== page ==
rethinks its four-day work week
March 25, 2009 | LOGAN -- The Cache County Council
took public input at its regular meeting Tuesday regarding
the four-day work week for county employees, which has
been in effect since last August. It will make a decision
on the policy at its next regular meeting April 14.
The hearing pitted county department heads who were
in favor of the schedule against several members of
the community involved in the real estate and lending
industries, who said their business is being hurt by
The change to four days was made after Gov. Jon Huntsman
announced that the majority of state workers would begin
working four 10-hour days per week in an effort to save
energy and fuel consumption. Cache County shortly thereafter
made the decision to mirror the state's model and adopt
Most of the discussion during the public hearing focused
on the county recorder's office, which Recorder Mike
Gleed said he has opened numerous times on Fridays for
important transactions, despite having already worked
a standard 40-hour week.
Marilyn Adams was the first to speak, telling the
council that Friday is the traditional day to exchange
possession of properties, especially homes, so the new
residents can move in over the weekend. Adams also said
FHA loans, whose rates vary on a day-to-day basis, now
cannot be processed on Fridays, often leading to additional
"We have no control of when those funds are going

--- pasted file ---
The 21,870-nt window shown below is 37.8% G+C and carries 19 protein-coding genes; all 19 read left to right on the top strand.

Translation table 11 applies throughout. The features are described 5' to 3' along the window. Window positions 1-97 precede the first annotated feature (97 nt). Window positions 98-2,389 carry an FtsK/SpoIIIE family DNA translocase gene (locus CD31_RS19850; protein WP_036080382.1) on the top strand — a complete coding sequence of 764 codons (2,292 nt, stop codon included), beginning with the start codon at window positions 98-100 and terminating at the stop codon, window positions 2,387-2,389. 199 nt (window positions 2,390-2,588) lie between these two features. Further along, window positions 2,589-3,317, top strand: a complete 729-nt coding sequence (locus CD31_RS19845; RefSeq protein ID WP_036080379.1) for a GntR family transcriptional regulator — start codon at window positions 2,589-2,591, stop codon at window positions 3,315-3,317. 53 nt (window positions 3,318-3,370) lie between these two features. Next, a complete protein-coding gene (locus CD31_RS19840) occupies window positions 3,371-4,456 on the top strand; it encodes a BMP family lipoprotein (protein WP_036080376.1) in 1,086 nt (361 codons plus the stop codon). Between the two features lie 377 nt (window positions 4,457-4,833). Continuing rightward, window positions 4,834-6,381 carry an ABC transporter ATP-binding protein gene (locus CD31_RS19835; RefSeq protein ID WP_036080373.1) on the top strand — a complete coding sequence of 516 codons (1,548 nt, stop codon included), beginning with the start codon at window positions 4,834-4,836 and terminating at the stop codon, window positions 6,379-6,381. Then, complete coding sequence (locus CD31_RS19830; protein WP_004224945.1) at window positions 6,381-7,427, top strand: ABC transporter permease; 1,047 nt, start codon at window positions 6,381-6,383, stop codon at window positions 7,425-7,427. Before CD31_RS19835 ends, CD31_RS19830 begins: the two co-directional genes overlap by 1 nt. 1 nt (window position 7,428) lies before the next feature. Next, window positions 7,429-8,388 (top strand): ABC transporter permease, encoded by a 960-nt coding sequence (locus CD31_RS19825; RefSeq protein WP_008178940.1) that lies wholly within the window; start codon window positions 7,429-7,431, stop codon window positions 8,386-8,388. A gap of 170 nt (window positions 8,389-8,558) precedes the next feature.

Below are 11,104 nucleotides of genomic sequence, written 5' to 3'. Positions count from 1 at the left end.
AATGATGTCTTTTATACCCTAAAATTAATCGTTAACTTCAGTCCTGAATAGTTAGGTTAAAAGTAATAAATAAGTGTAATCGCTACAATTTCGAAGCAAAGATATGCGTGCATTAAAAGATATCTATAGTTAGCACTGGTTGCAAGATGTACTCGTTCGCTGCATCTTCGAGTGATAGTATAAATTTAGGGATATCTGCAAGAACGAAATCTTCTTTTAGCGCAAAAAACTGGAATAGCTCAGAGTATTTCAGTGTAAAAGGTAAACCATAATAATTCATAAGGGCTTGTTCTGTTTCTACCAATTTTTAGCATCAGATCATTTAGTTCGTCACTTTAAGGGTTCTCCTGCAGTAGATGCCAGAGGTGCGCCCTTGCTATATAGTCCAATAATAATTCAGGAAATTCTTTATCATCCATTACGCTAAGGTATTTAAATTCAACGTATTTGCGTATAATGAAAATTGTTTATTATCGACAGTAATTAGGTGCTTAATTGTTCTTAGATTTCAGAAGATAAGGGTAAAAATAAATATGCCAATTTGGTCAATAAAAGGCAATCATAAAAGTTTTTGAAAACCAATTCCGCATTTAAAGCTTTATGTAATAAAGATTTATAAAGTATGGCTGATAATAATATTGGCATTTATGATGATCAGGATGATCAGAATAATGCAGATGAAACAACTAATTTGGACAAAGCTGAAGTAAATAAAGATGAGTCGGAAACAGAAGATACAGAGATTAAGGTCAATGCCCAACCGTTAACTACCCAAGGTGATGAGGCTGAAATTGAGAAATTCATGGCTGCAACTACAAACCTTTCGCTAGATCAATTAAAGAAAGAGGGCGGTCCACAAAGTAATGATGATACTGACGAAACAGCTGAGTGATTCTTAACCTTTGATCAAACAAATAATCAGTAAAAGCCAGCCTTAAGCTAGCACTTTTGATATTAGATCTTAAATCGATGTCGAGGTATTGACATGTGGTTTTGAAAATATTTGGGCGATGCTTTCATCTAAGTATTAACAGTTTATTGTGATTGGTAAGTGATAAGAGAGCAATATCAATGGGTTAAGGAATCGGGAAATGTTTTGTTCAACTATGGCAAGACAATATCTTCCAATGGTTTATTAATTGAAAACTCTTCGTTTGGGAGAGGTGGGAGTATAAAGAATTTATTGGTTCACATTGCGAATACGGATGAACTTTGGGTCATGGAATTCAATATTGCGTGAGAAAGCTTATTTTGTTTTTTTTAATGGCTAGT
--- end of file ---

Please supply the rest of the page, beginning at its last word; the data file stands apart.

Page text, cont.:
to arrive," Adams said. "If they arrive at 8 o'clock
Friday morning, you've opened up a legal question as
to who pays now for those costs of the interest. Whose
fault is it?
"There are a lot of legal ramifications that I hope
the council would consider and may not have thought
about by not having the availability to record on a
Speaking for her own office, County Assessor Kathleen
Howell told the council that while initially confused
by county offices being closed on Fridays, the public
has begun to enjoy the ability to do business with the
county before and after normal business hours.
"If you look at the numbers, you'll see that in some
of those days in January and December, 38 percent of
the work we did was transacted in those two hours,"
Howell said. "Why? Because people don't have to take
off work to come now."
Howell added that more than 400 county residents have
signed a petition supporting the extended hours Monday
Local real estate agent and mortgage officer Bracken
Longhurst, who addressed the council last month on the
topic, suggested the recorder's office close half an
hour early Monday through Thursday and open for two
hours on Friday afternoons to address time-sensitive
Rep. Curt Webb, president of Cache Title, echoed the
sentiments of Adams and Longhurst, posing a hypothetical
situation of not being able to close on a home for nearly
a week because of the recorder's office being shut down
"The nation is open five days a week, and we do national
work," Webb said.
Paul Berntson of the building department said he has
moved shifts around to accommodate inspections and other
business which needs to take place on Fridays.
Real estate agents Kent Bankhead, Kade Longhurst and
Kristen Seedall also spoke against the four-day work
County Treasurer Karen Jeppesen and Auditor Tamra
Stones spoke in favor of the policy.